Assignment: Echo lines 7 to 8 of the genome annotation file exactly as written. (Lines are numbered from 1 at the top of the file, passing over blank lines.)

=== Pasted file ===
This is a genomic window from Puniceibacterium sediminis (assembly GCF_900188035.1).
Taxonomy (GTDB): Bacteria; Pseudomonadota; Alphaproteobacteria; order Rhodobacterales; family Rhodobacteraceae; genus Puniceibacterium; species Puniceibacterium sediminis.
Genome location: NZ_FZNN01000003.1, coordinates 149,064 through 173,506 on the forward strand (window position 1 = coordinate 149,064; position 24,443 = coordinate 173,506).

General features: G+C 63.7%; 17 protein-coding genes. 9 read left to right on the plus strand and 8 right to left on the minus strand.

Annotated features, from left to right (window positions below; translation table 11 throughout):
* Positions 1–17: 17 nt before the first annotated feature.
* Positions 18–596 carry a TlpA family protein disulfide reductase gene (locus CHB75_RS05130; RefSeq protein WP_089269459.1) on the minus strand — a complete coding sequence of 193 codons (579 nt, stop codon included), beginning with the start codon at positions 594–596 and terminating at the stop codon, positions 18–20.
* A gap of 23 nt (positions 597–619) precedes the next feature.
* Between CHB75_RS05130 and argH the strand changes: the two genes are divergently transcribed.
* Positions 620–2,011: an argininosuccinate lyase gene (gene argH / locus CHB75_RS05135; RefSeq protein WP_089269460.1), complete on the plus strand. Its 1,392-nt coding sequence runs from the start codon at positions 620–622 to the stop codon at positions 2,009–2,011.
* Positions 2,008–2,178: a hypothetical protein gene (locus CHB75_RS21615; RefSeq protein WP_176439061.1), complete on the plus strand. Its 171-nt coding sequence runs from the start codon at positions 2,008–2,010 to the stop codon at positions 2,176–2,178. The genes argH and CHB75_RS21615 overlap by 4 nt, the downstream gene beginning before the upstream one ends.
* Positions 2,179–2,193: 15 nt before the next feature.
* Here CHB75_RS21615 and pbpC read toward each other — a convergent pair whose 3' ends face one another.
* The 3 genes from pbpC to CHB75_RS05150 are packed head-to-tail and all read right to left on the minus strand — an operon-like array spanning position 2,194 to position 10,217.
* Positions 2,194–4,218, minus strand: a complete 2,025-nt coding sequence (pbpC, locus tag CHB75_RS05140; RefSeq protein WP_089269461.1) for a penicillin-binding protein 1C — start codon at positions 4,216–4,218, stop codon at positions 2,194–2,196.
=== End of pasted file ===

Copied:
* Positions 18–596 carry a TlpA family protein disulfide reductase gene (locus CHB75_RS05130; RefSeq protein WP_089269459.1) on the minus strand — a complete coding sequence of 193 codons (579 nt, stop codon included), beginning with the start codon at positions 594–596 and terminating at the stop codon, positions 18–20.
* A gap of 23 nt (positions 597–619) precedes the next feature.